The European Union is getting increasingly interested in innovation, and convened a Business Panel on EU Innovation Policy to help it. The report is here, and a blogged summary by Diogo Vasconcelos is here.
While it’s all good stuff, and the recommendations about broadening the concept of innovation and creating new infrastructure and financing models are sensible, much of this, and other similar reports tend to ignore the elephant in the room, the question of whether governments can do anything at all abut innovation?
Of course chucking plenty of money around will result in some of it sticking to to something useful, but most of it won’t and of course if huge wads of money are available for innovation then there will be plenty of companies rebranded as innovative that were clean tech the week desperately sticking their paws in the honey pot.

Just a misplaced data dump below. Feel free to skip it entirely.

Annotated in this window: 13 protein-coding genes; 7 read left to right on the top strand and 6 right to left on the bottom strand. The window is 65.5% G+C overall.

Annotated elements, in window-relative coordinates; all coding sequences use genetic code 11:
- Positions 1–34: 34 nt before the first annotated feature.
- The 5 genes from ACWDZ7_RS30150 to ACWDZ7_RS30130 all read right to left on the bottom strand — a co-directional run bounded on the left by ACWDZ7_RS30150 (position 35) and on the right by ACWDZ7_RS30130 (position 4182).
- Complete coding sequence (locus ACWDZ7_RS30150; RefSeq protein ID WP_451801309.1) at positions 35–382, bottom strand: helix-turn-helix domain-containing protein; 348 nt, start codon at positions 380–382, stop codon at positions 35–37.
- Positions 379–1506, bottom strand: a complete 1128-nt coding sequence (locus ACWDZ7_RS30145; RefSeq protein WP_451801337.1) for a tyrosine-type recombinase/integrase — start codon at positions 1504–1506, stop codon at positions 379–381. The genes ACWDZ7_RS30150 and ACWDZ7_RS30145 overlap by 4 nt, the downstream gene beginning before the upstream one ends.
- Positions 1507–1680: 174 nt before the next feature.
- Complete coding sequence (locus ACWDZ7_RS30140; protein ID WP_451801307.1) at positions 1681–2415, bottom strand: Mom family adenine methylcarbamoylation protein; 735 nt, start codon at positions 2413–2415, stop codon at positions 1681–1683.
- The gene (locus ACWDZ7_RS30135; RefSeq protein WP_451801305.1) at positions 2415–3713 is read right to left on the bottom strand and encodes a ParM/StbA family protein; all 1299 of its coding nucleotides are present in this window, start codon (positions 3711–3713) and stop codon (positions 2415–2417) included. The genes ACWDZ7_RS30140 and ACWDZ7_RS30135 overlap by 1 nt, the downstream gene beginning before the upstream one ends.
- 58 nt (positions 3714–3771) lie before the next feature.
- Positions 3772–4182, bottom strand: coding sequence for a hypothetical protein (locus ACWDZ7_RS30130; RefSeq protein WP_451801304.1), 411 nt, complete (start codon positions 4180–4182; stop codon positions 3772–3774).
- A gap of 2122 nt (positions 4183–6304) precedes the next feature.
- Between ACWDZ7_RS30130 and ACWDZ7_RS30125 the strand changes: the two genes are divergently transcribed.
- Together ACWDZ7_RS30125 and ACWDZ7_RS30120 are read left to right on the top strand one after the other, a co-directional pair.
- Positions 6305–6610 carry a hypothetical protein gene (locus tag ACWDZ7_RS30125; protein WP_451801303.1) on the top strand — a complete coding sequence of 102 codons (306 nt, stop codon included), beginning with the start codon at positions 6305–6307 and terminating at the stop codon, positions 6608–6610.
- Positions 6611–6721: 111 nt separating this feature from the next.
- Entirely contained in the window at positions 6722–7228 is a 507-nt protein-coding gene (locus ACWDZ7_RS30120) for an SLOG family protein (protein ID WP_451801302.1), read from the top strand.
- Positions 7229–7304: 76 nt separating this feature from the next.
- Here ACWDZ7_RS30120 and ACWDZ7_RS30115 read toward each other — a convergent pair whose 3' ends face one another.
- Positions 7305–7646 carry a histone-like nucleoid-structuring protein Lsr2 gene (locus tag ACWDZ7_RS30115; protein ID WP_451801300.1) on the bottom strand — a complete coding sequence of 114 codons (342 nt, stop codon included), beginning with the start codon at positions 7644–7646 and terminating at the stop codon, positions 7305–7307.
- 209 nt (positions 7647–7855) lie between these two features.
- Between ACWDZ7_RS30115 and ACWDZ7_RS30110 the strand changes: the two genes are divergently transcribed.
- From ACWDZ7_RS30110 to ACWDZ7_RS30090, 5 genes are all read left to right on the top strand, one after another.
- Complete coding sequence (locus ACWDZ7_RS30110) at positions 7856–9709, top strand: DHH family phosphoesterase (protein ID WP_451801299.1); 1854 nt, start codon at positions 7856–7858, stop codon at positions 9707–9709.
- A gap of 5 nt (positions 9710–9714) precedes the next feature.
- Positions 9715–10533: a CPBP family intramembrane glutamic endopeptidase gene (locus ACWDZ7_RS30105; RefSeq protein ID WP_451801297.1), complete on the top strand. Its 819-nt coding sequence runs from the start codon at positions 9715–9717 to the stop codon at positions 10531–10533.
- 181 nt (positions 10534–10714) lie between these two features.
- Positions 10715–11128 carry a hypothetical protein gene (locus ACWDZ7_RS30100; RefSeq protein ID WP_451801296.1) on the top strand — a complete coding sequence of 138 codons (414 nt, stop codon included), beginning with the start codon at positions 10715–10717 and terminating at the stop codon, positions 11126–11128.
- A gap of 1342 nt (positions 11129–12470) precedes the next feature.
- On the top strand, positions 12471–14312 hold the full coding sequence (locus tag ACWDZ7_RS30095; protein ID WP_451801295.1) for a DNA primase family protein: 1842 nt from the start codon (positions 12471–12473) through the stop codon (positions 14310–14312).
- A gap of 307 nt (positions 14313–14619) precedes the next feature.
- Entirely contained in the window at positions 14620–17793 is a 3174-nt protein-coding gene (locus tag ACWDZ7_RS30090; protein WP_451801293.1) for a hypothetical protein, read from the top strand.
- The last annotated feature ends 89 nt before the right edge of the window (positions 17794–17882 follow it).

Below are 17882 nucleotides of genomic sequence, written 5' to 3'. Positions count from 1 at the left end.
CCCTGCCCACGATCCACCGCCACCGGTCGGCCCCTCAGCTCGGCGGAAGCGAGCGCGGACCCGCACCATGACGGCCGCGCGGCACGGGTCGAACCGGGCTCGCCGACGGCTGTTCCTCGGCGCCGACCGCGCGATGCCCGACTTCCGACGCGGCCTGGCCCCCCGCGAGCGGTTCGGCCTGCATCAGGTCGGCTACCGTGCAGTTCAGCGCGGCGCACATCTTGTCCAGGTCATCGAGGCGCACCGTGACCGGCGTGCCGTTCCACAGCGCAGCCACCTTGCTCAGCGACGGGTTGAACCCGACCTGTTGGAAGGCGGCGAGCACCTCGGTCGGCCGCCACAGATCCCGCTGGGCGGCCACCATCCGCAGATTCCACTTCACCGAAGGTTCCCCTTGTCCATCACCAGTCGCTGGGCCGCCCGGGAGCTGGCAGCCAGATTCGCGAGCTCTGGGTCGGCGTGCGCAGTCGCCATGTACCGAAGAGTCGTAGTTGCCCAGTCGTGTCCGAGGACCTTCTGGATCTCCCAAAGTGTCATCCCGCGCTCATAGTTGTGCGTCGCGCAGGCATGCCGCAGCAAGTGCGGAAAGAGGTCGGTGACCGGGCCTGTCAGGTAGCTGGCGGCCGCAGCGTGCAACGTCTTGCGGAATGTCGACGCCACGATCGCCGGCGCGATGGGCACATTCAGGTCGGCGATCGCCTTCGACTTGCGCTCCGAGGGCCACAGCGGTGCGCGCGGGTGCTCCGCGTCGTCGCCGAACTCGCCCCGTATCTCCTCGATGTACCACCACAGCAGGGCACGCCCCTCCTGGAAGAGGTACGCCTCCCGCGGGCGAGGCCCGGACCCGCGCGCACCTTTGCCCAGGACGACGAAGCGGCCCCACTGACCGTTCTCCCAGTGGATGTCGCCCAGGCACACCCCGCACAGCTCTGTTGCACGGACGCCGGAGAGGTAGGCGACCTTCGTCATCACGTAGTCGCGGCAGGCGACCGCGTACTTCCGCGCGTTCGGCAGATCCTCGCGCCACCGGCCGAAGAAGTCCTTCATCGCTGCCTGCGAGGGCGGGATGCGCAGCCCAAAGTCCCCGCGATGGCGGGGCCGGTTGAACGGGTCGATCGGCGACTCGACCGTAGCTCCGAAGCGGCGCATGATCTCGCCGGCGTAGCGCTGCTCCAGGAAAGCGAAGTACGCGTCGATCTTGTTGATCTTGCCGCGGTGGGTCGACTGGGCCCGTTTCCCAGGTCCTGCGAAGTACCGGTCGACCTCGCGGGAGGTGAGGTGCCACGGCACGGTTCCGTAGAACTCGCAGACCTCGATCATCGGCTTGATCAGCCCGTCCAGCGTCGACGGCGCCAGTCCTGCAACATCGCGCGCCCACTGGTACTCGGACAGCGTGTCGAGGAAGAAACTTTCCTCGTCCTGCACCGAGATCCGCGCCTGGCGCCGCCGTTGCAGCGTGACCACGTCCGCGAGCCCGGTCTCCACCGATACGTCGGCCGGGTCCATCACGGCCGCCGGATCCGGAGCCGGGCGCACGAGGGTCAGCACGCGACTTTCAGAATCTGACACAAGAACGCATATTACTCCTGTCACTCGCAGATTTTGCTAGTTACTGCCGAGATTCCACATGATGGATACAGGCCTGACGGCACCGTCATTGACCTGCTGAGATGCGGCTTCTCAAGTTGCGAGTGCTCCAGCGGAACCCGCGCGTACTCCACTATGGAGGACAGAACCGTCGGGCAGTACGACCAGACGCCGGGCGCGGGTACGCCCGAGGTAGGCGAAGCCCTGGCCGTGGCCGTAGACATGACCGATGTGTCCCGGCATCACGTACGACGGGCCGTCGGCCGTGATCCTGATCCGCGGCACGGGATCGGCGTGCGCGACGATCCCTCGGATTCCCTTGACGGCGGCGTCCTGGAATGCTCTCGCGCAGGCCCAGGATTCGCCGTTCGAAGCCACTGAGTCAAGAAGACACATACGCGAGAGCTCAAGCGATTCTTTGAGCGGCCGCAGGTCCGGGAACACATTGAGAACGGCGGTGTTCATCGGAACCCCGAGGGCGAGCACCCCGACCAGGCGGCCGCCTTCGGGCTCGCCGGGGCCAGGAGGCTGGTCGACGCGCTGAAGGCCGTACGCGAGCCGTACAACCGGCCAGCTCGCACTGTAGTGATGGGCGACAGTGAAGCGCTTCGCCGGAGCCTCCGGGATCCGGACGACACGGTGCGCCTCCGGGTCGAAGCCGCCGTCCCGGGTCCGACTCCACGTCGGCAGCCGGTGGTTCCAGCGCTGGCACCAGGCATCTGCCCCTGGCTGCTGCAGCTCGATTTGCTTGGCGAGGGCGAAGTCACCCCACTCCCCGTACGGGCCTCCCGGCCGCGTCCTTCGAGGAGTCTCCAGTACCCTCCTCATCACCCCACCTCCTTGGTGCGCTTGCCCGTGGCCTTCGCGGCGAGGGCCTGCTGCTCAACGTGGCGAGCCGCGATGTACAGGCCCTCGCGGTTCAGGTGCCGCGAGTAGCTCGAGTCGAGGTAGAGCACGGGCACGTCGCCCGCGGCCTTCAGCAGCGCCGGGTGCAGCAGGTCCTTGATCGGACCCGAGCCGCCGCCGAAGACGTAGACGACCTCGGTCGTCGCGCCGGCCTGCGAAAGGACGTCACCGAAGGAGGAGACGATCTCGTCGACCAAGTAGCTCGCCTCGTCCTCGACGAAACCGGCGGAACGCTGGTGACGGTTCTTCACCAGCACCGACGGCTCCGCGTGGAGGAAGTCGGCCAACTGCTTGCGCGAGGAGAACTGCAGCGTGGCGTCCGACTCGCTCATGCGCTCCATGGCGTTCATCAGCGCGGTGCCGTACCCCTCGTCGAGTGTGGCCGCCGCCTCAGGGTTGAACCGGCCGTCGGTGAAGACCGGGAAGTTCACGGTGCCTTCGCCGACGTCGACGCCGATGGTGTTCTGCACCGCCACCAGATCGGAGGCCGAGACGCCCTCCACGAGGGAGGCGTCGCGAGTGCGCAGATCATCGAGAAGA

A better suggestion from the Panel is to improve infrastructure, making sure that everyone has access to fast broadband is a step, but one has to wonder whether we are already approaching the stage where everyone who wants superfast broadband internet access already gas it, and piping it into households who have no need or interest in technology will only stimulate innovation in the online gambling and pornography industries.
Rather than building new institutions and putting in soon to be obsolete wiring, Europe should look at what it already has and try to make that more efficient. There s no shortage of decent universities, or of scientific talent. If I were to start throwing taxpayers money around chasing an nebulous concept like innovation, Universities would be a good place to start.